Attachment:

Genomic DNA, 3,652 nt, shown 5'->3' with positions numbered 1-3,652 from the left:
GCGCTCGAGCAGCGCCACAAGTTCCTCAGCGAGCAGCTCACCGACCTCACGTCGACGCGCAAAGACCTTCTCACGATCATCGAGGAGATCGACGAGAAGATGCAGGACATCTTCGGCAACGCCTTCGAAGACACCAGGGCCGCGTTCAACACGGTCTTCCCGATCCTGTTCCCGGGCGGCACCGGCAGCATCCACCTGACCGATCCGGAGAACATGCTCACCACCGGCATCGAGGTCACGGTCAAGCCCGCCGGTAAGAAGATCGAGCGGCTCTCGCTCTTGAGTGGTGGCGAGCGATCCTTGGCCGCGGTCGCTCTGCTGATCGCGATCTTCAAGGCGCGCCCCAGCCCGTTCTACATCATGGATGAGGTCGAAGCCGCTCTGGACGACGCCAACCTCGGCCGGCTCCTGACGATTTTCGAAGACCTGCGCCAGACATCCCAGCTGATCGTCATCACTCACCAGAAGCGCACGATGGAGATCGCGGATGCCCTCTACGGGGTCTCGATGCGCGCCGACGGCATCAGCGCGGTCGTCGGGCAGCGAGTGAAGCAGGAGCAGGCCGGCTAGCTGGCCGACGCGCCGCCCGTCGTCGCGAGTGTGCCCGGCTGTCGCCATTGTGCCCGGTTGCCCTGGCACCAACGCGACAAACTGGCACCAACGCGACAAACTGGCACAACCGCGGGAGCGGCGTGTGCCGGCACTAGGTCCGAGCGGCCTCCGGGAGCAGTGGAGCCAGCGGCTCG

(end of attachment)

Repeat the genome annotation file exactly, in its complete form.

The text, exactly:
Genomic DNA, 3,652 nt, shown 5'->3' with positions numbered 1-3,652 from the left:
GCGCTCGAGCAGCGCCACAAGTTCCTCAGCGAGCAGCTCACCGACCTCACGTCGACGCGCAAAGACCTTCTCACGATCATCGAGGAGATCGACGAGAAGATGCAGGACATCTTCGGCAACGCCTTCGAAGACACCAGGGCCGCGTTCAACACGGTCTTCCCGATCCTGTTCCCGGGCGGCACCGGCAGCATCCACCTGACCGATCCGGAGAACATGCTCACCACCGGCATCGAGGTCACGGTCAAGCCCGCCGGTAAGAAGATCGAGCGGCTCTCGCTCTTGAGTGGTGGCGAGCGATCCTTGGCCGCGGTCGCTCTGCTGATCGCGATCTTCAAGGCGCGCCCCAGCCCGTTCTACATCATGGATGAGGTCGAAGCCGCTCTGGACGACGCCAACCTCGGCCGGCTCCTGACGATTTTCGAAGACCTGCGCCAGACATCCCAGCTGATCGTCATCACTCACCAGAAGCGCACGATGGAGATCGCGGATGCCCTCTACGGGGTCTCGATGCGCGCCGACGGCATCAGCGCGGTCGTCGGGCAGCGAGTGAAGCAGGAGCAGGCCGGCTAGCTGGCCGACGCGCCGCCCGTCGTCGCGAGTGTGCCCGGCTGTCGCCATTGTGCCCGGTTGCCCTGGCACCAACGCGACAAACTGGCACCAACGCGACAAACTGGCACAACCGCGGGAGCGGCGTGTGCCGGCACTAGGTCCGAGCGGCCTCCGGGAGCAGTGGAGCCAGCGGCTCG